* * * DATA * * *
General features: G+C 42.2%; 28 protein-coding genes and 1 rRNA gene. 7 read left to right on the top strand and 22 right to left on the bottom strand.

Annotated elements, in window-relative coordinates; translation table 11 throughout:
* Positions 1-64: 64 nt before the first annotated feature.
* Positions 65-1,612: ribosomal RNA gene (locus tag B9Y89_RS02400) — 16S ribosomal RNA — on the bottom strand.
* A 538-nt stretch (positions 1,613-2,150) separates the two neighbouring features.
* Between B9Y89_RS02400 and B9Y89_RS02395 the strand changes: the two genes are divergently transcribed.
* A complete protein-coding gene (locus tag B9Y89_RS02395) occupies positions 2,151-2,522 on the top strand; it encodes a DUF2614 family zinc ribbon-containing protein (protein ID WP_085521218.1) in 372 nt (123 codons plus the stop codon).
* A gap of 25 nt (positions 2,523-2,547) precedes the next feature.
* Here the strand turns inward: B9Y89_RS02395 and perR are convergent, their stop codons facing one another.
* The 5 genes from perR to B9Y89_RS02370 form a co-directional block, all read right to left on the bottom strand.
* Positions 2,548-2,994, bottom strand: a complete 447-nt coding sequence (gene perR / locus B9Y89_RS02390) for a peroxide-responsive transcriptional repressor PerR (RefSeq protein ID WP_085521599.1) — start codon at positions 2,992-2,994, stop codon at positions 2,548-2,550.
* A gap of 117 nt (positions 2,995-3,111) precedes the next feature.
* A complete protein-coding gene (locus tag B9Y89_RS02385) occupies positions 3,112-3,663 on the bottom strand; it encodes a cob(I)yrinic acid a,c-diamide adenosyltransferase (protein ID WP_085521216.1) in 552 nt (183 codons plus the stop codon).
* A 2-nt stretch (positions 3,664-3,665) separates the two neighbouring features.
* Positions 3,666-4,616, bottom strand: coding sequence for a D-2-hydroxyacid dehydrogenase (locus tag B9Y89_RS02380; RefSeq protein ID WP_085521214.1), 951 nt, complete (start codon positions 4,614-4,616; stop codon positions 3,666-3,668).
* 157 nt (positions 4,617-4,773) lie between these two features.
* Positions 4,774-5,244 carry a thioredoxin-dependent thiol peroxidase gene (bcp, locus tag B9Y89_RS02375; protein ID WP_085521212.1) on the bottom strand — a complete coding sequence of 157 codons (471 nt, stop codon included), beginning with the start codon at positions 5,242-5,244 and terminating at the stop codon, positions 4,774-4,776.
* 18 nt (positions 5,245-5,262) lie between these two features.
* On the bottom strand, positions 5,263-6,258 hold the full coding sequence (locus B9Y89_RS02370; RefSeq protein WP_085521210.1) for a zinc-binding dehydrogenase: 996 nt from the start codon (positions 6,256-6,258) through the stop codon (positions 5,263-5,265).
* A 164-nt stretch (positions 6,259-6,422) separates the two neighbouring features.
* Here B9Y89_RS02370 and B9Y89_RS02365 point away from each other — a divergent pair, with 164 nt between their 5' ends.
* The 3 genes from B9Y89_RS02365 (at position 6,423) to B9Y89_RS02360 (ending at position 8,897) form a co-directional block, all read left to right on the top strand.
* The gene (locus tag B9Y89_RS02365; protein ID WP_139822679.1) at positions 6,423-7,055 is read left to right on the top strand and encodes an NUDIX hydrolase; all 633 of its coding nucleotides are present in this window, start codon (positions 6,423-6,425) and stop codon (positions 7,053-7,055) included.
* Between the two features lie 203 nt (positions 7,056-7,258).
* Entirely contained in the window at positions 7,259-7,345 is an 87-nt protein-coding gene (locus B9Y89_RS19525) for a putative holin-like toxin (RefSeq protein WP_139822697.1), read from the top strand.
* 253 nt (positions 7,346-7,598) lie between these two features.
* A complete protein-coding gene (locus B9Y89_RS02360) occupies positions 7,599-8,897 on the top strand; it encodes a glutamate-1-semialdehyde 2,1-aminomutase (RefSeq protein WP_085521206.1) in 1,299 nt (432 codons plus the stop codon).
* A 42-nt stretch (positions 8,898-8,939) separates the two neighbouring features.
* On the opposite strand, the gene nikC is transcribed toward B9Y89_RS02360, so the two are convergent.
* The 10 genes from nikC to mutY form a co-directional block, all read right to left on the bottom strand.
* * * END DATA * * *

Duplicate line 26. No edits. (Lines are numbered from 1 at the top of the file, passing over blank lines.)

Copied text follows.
* 253 nt (positions 7,346-7,598) lie between these two features.